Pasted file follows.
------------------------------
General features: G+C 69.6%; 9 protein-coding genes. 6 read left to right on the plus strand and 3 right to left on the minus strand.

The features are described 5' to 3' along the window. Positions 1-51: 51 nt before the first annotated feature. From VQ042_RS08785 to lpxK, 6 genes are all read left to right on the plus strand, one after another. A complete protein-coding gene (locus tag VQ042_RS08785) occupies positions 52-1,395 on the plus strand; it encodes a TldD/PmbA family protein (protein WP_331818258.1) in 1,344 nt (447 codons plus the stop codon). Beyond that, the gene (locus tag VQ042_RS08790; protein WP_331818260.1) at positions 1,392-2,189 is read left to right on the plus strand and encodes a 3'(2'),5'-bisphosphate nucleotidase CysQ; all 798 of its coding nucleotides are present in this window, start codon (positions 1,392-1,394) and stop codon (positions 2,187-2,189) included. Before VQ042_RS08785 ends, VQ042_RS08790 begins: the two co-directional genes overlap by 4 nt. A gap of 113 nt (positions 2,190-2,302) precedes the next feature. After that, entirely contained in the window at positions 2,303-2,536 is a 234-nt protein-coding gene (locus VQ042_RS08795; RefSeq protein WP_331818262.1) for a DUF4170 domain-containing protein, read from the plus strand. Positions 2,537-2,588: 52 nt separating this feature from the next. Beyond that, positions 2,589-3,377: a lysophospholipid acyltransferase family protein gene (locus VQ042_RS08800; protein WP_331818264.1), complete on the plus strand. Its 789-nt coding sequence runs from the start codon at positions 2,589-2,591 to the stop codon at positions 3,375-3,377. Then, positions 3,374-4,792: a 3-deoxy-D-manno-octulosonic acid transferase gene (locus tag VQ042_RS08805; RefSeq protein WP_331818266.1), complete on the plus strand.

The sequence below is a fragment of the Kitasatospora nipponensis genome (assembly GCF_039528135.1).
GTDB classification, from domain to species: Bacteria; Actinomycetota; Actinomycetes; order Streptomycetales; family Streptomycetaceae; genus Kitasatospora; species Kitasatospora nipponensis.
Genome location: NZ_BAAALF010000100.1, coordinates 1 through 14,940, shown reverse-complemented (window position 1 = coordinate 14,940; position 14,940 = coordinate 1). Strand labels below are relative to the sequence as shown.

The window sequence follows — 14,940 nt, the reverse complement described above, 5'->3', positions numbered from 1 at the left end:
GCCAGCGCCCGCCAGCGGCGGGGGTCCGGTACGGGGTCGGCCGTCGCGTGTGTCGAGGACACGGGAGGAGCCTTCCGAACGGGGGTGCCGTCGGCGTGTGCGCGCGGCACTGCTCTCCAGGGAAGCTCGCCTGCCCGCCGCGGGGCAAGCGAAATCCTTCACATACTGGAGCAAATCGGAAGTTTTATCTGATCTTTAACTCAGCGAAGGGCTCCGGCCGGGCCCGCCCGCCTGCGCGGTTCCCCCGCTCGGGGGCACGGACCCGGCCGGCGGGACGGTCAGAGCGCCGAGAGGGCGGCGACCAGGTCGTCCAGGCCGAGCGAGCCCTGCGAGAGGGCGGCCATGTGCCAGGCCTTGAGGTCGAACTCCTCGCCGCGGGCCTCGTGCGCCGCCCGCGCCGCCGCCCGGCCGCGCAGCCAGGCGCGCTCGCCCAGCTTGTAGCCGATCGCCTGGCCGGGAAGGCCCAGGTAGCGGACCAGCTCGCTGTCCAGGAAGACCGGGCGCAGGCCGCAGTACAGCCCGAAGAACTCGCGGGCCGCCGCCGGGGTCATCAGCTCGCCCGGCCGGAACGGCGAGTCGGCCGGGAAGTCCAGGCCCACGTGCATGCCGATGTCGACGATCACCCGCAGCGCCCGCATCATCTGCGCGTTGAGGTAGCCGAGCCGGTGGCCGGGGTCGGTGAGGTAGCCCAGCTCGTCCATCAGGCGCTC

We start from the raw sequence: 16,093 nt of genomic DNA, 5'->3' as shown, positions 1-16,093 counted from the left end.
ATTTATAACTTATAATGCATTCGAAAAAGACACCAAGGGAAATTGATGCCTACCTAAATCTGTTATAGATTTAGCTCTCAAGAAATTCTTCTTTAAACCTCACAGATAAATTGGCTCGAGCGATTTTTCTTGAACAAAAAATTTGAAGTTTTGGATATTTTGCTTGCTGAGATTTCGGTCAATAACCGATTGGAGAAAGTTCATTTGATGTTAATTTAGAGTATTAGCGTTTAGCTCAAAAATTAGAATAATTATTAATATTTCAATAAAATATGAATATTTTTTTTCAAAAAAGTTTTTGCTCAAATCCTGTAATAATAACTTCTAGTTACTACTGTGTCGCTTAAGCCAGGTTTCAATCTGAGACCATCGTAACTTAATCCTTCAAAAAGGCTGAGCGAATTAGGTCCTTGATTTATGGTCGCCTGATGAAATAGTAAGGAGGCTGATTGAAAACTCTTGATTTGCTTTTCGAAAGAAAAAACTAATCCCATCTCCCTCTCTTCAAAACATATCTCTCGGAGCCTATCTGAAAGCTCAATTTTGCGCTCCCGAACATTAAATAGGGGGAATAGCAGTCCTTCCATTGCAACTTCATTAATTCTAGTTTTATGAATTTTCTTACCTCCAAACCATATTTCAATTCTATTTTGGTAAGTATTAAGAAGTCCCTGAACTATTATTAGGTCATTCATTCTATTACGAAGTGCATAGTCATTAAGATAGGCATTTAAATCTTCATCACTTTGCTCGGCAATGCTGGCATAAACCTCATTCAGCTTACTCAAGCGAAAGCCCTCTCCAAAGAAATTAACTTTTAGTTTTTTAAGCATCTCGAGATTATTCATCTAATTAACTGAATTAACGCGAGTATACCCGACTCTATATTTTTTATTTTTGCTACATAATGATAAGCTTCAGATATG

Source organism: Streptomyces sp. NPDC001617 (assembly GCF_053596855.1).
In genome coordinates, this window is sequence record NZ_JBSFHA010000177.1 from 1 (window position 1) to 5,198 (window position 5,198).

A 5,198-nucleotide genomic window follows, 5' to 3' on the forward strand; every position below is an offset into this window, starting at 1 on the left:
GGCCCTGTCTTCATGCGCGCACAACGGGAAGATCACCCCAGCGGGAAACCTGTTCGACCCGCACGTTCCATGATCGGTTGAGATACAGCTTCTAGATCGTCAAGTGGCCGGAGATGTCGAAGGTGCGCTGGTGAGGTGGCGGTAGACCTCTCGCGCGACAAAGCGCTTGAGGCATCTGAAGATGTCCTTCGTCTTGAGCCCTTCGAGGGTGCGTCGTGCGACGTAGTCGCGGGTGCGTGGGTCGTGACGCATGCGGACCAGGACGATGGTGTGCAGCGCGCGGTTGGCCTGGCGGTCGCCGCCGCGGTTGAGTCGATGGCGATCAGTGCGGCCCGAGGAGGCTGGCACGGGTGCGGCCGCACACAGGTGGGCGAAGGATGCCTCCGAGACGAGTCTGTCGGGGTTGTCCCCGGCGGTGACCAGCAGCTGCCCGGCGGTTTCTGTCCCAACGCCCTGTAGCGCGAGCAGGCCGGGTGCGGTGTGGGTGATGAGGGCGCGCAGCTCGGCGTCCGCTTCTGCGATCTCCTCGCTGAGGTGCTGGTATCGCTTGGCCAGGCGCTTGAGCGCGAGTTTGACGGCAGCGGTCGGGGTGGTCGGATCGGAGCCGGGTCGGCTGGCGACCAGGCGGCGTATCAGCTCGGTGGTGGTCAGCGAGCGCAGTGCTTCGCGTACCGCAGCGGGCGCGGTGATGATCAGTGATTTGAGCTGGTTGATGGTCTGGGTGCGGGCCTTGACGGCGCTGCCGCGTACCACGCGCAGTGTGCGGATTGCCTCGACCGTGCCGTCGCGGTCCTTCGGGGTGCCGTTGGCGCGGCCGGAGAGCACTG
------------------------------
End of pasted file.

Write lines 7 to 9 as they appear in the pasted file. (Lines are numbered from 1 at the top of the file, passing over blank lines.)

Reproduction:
GCCAGCGCCCGCCAGCGGCGGGGGTCCGGTACGGGGTCGGCCGTCGCGTGTGTCGAGGACACGGGAGGAGCCTTCCGAACGGGGGTGCCGTCGGCGTGTGCGCGCGGCACTGCTCTCCAGGGAAGCTCGCCTGCCCGCCGCGGGGCAAGCGAAATCCTTCACATACTGGAGCAAATCGGAAGTTTTATCTGATCTTTAACTCAGCGAAGGGCTCCGGCCGGGCCCGCCCGCCTGCGCGGTTCCCCCGCTCGGGGGCACGGACCCGGCCGGCGGGACGGTCAGAGCGCCGAGAGGGCGGCGACCAGGTCGTCCAGGCCGAGCGAGCCCTGCGAGAGGGCGGCCATGTGCCAGGCCTTGAGGTCGAACTCCTCGCCGCGGGCCTCGTGCGCCGCCCGCGCCGCCGCCCGGCCGCGCAGCCAGGCGCGCTCGCCCAGCTTGTAGCCGATCGCCTGGCCGGGAAGGCCCAGGTAGCGGACCAGCTCGCTGTCCAGGAAGACCGGGCGCAGGCCGCAGTACAGCCCGAAGAACTCGCGGGCCGCCGCCGGGGTCATCAGCTCGCCCGGCCGGAACGGCGAGTCGGCCGGGAAGTCCAGGCCCACGTGCATGCCGATGTCGACGATCACCCGCAGCGCCCGCATCATCTGCGCGTTGAGGTAGCCGAGCCGGTGGCCGGGGTCGGTGAGGTAGCCCAGCTCGTCCATCAGGCGCTC

We start from the raw sequence: 16,093 nt of genomic DNA, 5'->3' as shown, positions 1-16,093 counted from the left end.
ATTTATAACTTATAATGCATTCGAAAAAGACACCAAGGGAAATTGATGCCTACCTAAATCTGTTATAGATTTAGCTCTCAAGAAATTCTTCTTTAAACCTCACAGATAAATTGGCTCGAGCGATTTTTCTTGAACAAAAAATTTGAAGTTTTGGATATTTTGCTTGCTGAGATTTCGGTCAATAACCGATTGGAGAAAGTTCATTTGATGTTAATTTAGAGTATTAGCGTTTAGCTCAAAAATTAGAATAATTATTAATATTTCAATAAAATATGAATATTTTTTTTCAAAAAAGTTTTTGCTCAAATCCTGTAATAATAACTTCTAGTTACTACTGTGTCGCTTAAGCCAGGTTTCAATCTGAGACCATCGTAACTTAATCCTTCAAAAAGGCTGAGCGAATTAGGTCCTTGATTTATGGTCGCCTGATGAAATAGTAAGGAGGCTGATTGAAAACTCTTGATTTGCTTTTCGAAAGAAAAAACTAATCCCATCTCCCTCTCTTCAAAACATATCTCTCGGAGCCTATCTGAAAGCTCAATTTTGCGCTCCCGAACATTAAATAGGGGGAATAGCAGTCCTTCCATTGCAACTTCATTAATTCTAGTTTTATGAATTTTCTTACCTCCAAACCATATTTCAATTCTATTTTGGTAAGTATTAAGAAGTCCCTGAACTATTATTAGGTCATTCATTCTATTACGAAGTGCATAGTCATTAAGATAGGCATTTAAATCTTCATCACTTTGCTCGGCAATGCTGGCATAAACCTCATTCAGCTTACTCAAGCGAAAGCCCTCTCCAAAGAAATTAACTTTTAGTTTTTTAAGCATCTCGAGATTATTCATCTAATTAACTGAATTAACGCGAGTATACCCGACTCTATATTTTTTATTTTTGCTACATAATGATAAGCTTCAGATATG